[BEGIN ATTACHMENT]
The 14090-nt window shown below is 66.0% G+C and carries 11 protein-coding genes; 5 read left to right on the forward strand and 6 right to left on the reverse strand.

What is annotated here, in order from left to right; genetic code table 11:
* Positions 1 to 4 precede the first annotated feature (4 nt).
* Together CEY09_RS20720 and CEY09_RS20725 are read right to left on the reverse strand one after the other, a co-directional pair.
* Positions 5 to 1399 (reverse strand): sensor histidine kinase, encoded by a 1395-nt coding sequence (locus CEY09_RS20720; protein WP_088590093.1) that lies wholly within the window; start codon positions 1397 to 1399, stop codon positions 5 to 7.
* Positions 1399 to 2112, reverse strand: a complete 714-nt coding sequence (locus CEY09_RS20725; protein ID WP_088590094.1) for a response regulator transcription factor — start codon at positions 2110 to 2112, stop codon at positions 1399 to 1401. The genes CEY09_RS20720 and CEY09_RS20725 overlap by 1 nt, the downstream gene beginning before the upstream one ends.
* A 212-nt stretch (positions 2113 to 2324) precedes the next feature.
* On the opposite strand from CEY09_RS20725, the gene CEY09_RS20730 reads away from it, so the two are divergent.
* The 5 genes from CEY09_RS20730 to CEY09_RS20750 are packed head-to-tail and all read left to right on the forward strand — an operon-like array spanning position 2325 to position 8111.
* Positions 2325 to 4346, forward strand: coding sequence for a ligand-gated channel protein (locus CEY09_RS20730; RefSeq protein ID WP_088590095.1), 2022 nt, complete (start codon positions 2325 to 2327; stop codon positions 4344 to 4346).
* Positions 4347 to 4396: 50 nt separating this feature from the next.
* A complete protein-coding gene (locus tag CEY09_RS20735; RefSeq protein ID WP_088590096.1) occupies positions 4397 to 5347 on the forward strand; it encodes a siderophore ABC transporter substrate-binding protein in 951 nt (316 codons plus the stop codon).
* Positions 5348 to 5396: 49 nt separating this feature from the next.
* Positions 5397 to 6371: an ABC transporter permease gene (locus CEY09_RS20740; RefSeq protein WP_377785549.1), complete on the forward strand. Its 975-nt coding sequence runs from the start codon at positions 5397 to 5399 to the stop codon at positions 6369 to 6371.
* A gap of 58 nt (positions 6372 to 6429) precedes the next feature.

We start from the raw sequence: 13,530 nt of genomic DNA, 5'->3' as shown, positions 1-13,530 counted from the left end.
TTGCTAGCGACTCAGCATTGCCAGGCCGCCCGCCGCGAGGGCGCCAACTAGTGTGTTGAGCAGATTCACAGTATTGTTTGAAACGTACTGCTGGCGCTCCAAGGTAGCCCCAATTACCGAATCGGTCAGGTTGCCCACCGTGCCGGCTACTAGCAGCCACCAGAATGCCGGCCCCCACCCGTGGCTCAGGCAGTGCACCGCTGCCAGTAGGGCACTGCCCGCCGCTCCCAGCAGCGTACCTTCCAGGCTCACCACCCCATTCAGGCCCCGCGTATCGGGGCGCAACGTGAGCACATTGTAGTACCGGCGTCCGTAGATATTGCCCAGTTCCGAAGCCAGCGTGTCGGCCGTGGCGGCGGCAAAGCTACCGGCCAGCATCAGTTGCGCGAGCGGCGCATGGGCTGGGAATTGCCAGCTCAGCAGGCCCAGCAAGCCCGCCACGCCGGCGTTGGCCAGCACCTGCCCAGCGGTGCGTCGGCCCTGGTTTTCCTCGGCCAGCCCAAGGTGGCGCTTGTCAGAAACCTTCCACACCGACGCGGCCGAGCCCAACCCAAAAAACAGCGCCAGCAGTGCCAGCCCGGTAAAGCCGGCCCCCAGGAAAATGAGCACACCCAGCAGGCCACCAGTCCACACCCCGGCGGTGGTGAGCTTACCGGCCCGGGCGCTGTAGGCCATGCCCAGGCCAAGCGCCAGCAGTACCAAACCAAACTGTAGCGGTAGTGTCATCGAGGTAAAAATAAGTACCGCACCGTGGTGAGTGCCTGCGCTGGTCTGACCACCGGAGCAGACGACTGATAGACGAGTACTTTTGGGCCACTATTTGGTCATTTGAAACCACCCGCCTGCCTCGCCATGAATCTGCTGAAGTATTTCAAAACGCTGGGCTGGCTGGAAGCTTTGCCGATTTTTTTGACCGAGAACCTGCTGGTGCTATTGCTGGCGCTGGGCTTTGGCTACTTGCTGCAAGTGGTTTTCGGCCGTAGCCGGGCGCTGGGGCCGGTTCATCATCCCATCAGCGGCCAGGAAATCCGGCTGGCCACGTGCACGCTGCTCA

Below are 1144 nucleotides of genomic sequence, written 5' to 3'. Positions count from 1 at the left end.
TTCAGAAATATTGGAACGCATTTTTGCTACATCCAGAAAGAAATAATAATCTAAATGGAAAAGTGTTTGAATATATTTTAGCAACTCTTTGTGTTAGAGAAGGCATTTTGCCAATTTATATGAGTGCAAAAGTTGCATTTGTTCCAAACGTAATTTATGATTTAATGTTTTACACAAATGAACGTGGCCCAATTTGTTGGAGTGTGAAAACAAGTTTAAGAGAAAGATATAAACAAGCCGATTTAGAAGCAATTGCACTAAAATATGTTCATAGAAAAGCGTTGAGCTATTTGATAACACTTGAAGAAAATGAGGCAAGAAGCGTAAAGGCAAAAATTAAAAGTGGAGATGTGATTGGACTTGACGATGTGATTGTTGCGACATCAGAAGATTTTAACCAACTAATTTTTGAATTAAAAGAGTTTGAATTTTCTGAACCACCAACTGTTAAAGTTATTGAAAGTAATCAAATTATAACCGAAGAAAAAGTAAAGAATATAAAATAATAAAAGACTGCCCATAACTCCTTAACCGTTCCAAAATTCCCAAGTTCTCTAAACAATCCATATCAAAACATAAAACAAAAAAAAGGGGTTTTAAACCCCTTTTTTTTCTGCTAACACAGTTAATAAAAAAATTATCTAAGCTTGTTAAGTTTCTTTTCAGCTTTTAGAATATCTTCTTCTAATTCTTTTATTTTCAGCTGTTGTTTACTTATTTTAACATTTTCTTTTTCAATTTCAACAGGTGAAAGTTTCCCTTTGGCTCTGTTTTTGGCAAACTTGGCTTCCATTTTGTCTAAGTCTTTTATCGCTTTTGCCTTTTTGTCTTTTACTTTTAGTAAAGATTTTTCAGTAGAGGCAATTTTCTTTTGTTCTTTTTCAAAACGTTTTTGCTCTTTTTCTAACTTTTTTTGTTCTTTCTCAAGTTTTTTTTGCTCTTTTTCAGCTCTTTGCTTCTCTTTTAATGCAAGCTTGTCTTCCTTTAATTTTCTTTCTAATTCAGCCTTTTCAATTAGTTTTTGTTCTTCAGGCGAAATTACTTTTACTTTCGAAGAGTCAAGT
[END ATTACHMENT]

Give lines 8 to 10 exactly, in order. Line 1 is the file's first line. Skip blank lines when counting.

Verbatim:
* On the opposite strand from CEY09_RS20725, the gene CEY09_RS20730 reads away from it, so the two are divergent.
* The 5 genes from CEY09_RS20730 to CEY09_RS20750 are packed head-to-tail and all read left to right on the forward strand — an operon-like array spanning position 2325 to position 8111.
* Positions 2325 to 4346, forward strand: coding sequence for a ligand-gated channel protein (locus CEY09_RS20730; RefSeq protein ID WP_088590095.1), 2022 nt, complete (start codon positions 2325 to 2327; stop codon positions 4344 to 4346).